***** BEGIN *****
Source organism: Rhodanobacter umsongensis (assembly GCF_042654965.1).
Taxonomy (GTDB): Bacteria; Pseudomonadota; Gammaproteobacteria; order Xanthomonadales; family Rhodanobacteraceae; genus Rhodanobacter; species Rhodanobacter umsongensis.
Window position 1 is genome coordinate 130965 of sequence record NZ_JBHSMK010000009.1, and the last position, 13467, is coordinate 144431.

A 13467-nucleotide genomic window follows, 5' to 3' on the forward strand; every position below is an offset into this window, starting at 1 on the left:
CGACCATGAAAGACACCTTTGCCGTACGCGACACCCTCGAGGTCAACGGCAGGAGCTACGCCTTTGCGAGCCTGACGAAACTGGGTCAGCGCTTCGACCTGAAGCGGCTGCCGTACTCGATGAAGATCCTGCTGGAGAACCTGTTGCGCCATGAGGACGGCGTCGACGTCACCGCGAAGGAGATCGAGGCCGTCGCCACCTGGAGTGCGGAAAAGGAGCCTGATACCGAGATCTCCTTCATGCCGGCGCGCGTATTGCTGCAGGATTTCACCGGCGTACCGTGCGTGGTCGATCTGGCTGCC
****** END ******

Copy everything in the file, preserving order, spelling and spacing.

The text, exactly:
Source organism: Rhodanobacter umsongensis (assembly GCF_042654965.1).
Taxonomy (GTDB): Bacteria; Pseudomonadota; Gammaproteobacteria; order Xanthomonadales; family Rhodanobacteraceae; genus Rhodanobacter; species Rhodanobacter umsongensis.
Window position 1 is genome coordinate 130965 of sequence record NZ_JBHSMK010000009.1, and the last position, 13467, is coordinate 144431.

A 13467-nucleotide genomic window follows, 5' to 3' on the forward strand; every position below is an offset into this window, starting at 1 on the left:
CGACCATGAAAGACACCTTTGCCGTACGCGACACCCTCGAGGTCAACGGCAGGAGCTACGCCTTTGCGAGCCTGACGAAACTGGGTCAGCGCTTCGACCTGAAGCGGCTGCCGTACTCGATGAAGATCCTGCTGGAGAACCTGTTGCGCCATGAGGACGGCGTCGACGTCACCGCGAAGGAGATCGAGGCCGTCGCCACCTGGAGTGCGGAAAAGGAGCCTGATACCGAGATCTCCTTCATGCCGGCGCGCGTATTGCTGCAGGATTTCACCGGCGTACCGTGCGTGGTCGATCTGGCTGCC